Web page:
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Studies in Logic


Fathoming Formal Logic: Vol II

Semantics and Proof Theory for Predicate Logic

Odysseus Makridis

This text, volume II of a two-volume work, examines in depth the so-called “standard” predicate logic. Including a foundational lexicon of terms and a detour through the classical propositional logic, this volume can be used independently of the first.

As a means toward teasing out theoretical subtleties and negotiating formal and philosophic challenges, this work uses detailed examples and exercises; because of this feature, the text can also be used to study formal logic in a rigorous fashion.

Given its expressive power, predicate logic is deemed as minimally adequate for formalization of such fundamental languages as that of Mathematics and for translations of the meanings of English (or other natural-language) sentences. Laying foundations in this area is key to a technical understanding of deductive reasoning and to honing rigorous critical thinking and problem-solving skills.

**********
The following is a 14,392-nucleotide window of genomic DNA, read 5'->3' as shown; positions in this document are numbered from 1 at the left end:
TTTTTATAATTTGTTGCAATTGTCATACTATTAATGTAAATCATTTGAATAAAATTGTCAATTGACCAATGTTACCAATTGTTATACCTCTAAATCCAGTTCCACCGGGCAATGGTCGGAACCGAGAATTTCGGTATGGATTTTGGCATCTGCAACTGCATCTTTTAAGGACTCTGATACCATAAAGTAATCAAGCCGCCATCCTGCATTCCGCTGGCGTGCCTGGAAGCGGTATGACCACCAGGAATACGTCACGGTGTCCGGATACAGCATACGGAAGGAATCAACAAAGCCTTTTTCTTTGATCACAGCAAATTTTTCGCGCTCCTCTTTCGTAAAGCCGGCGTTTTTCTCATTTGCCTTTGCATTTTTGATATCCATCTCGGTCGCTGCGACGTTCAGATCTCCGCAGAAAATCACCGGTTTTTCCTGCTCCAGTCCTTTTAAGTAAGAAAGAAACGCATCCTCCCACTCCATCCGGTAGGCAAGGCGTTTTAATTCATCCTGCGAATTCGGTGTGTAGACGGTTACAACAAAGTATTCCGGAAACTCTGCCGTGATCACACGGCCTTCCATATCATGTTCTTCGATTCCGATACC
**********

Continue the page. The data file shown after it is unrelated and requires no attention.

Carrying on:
Notable (some of them unusual) features that are covered in the present volume include the following:

The overview of propositional logic includes positive semantic trees, in addition to the negative semantic tree method.
Prenex forms and conversion to equivalent prenex forms.
Relational (ultimately polyadic) predicate symbols, function symbols and identity are made available.
The decision problem and the Lӧwenheim Result are discussed.
Proof-theoretic methods are presented analytically and extensive justifications are offered for the required restrictions on the deduction rules.
The semantics of predicate logic modeling are presented in analytical detail along with inquiries into the logical-philosophical significance of predicate logic.
Translation from English into the predicate logic idiom (formalization, symbolization) is examined thoroughly, accompanied by motivating linguistic observations and thorough scrutiny of available options; aspects of this inquiry include translations under restricted and unrestricted domains, translations of compacted predicates, rendering of non-classically quantified phrases, translations of numerical statements, definite descriptions and regimentation, and guidance on how to render existential presuppositions.
Disambiguation is imposed on translations and an extensive list of examples is presented.
Translations of idiomatic linguistic expressions are studied.
Semantic tree decision procedures (for finitarian domains) – including negative and positive semantic tree systems – are constructed and applied.
Appendices on Set Theory, Mathematical Induction and Dialogical Logic are presented.

1 February 2018


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